Mr. Resseguie purchased and for four years operated the old Resseguie homestead in Gibson township. He then sold it to his brother Charles W. and in 1871 moved to his present farm of 163 acres in Harford township, where in addition to general farming he is largely interested in fruit raising and dairy work; he has six hundred fruit trees on his fertile farm, and is an extensive grower of small fruits. Our subject is an agriculturist of progressive ideas, and by his wide-awake methods has not only brought prosperity to himself, but has been a potent influence for advanced and improved methods throughout the community.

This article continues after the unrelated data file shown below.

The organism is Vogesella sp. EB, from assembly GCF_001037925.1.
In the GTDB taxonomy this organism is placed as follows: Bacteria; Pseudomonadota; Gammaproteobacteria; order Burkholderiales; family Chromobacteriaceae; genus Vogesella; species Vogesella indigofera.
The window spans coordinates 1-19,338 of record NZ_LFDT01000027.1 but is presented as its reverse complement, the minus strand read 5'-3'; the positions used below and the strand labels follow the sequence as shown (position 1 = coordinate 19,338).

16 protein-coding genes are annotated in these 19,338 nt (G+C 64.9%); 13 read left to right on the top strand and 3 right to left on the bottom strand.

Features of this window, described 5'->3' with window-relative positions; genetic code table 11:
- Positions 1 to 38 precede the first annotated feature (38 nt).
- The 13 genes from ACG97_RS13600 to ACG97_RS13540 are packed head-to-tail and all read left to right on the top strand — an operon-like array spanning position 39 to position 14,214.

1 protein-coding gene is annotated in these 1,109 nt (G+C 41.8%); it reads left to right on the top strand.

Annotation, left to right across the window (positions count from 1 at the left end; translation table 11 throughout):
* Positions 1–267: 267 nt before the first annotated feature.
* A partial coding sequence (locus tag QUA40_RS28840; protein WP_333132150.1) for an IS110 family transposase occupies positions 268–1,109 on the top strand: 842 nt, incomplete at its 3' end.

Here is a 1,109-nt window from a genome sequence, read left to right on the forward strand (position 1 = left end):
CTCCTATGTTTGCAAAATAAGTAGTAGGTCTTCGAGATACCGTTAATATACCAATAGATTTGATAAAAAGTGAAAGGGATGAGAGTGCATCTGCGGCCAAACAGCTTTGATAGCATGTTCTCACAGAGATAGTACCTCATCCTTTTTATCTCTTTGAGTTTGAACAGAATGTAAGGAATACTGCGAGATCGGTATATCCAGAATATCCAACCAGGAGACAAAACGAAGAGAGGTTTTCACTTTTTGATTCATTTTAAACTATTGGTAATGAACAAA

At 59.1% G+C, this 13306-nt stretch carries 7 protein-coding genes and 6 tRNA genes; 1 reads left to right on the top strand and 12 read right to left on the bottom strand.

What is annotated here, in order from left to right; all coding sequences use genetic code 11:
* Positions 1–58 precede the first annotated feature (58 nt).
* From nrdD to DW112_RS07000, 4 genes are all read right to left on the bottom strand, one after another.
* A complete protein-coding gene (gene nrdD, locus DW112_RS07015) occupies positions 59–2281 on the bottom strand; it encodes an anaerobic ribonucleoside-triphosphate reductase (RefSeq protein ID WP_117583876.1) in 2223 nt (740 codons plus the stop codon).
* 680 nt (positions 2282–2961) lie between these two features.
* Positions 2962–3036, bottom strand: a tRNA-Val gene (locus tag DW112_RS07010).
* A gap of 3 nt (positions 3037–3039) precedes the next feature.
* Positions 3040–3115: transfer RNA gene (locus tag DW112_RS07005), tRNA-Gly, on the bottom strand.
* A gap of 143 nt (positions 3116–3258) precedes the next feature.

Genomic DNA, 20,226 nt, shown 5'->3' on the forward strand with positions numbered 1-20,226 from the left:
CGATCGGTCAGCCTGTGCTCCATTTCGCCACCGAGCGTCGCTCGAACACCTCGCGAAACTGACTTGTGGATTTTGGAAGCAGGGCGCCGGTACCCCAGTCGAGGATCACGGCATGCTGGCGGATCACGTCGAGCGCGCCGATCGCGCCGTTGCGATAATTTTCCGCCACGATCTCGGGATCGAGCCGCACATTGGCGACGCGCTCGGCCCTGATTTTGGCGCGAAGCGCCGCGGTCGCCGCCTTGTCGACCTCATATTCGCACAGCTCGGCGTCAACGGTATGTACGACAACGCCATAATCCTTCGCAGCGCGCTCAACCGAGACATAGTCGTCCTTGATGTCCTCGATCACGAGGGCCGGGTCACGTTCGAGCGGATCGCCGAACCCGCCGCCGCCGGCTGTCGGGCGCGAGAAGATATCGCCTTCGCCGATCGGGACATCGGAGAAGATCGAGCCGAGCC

In 1885 Mr. Resseguie was elected a member of the State Legislature, serving with credit to himself and to the full satisfaction of his constituents. He is a man of wide popularity, and has held almost all the local offices, including that of school director for six years. He is a prominent member of A. J. Ropper Post No. 452, G. A. R., at South Gibson. In politics he is a strong Republican, in religious affiliation an active member of the M. E. Church of South Gibson. He has been especially active in the Harford Agricultural Society, of which he has served sixteen years as general superintendent, four years as vice president, and two years as president.